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Which principle or strand of Te Whāriki do you think is the most important?

The recent passing of Lyn Foote, a great ECE mentor and leader of  teaching and learning here in Dunedin and New Zealand,  gave me pause for thought to remember her famous questions and sayings.  Lyn was infamous for her 3rd Year student question that she would pose to every third year student on their final teaching placement.  One year it was this one which I thought would be interesting to have an online discussion about.  So which principle or strand of Te Whāriki do you think is the most important? 

Comments

  • Tara Fagan

    Great question!  Helen, thanks for sharing this.

    What is the most important principle or strand of Te Whāriki??  Well, I have spent some time mulling this over as each are so important but thought if I was forced to choose, I would have to say the strand of Belonging.  For me, it is all about relationships and knowing that each of us has a place.  I know I am more likely to communicate, explore and contribute if I know the people, I have the relationships and have some knowledge of the customs/rituals that will happen. 

    Look forward to seeing what others suggest :-)  Between us, I am sure we will come up with a great list while also reminding ourselves of how fortunate we are to have such a holistic curriculum.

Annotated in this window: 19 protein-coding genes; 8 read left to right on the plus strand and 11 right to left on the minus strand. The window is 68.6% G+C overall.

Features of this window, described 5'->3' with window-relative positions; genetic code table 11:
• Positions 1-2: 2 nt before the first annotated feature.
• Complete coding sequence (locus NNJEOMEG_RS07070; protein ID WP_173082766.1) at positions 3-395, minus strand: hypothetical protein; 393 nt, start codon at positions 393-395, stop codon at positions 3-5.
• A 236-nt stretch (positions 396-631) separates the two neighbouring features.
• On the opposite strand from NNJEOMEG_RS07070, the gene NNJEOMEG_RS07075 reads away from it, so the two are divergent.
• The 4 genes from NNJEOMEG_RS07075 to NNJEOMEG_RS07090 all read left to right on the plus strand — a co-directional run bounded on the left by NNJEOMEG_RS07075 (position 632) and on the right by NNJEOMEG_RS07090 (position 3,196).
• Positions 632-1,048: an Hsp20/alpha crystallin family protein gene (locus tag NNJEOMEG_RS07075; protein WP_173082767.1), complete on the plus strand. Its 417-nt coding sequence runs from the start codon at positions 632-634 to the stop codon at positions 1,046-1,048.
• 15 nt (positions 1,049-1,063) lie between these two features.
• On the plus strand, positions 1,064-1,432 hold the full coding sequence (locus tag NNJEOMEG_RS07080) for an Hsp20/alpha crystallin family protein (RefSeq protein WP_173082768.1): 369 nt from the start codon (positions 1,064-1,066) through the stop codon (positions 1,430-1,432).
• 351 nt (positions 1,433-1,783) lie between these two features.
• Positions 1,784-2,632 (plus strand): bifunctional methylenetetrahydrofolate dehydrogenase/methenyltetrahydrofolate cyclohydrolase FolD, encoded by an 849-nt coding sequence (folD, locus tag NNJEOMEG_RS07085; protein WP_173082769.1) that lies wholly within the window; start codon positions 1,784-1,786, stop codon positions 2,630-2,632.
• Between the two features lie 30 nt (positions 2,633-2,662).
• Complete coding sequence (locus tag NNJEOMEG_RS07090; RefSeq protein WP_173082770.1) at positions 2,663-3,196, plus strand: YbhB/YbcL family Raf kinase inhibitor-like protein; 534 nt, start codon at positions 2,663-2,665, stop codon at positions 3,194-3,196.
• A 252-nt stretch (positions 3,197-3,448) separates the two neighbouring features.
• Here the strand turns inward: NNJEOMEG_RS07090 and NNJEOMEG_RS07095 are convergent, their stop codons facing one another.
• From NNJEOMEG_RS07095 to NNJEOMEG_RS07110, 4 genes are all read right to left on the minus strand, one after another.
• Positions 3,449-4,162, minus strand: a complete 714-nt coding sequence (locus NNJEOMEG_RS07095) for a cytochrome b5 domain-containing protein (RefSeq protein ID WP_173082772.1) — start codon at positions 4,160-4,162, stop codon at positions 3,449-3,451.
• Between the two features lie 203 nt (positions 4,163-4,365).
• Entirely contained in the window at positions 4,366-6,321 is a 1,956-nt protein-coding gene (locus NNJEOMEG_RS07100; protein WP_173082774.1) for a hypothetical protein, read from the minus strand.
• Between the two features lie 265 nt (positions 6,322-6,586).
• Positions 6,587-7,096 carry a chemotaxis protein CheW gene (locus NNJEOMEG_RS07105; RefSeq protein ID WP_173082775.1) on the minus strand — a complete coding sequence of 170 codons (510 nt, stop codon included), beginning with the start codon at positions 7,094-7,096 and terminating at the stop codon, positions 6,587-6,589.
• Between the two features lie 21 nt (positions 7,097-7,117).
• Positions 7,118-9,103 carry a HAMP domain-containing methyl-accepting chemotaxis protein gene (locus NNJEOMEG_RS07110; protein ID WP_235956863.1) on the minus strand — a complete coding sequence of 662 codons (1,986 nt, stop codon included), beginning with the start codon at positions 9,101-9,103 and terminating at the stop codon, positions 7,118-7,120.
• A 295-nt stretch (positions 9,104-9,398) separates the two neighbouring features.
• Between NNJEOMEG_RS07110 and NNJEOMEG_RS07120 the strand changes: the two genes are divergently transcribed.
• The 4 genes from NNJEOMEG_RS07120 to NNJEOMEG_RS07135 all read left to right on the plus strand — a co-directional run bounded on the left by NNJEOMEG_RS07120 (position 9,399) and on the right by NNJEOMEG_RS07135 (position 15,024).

• Sandra Rasmussen

    Helen

    My first thought was  Exploration children needing and having the ability to actively explore...however once I stopped to think and consider the strands and the huge value they have in their own right the questio

    n became more complex to choose just one.  However  I would have to agree with Tara she said exactly what I concluded that for me it would be belonging...the importance of the safety and comfort of knowing my place, community and environment would allow me to to the things such as communicate, contribute and especially explore!

    I was a great exercise to consider it and how it sits in my philosophy.

     

  • Trish Robbins

    A great question to ponder and like Tara and Sandy I have had to really think about my answer as all principles are equally essential to a child's well-being. I have gone back to well being as the key principle because I strongly believe a child needs to experience an environment where their health is promoted, their emotional well-being is nurtured and they feel safe in a trusting environment to support a child to form relationships and to develop a love of learning. 

    A good exercise to use with teams when looking at planning and assessment!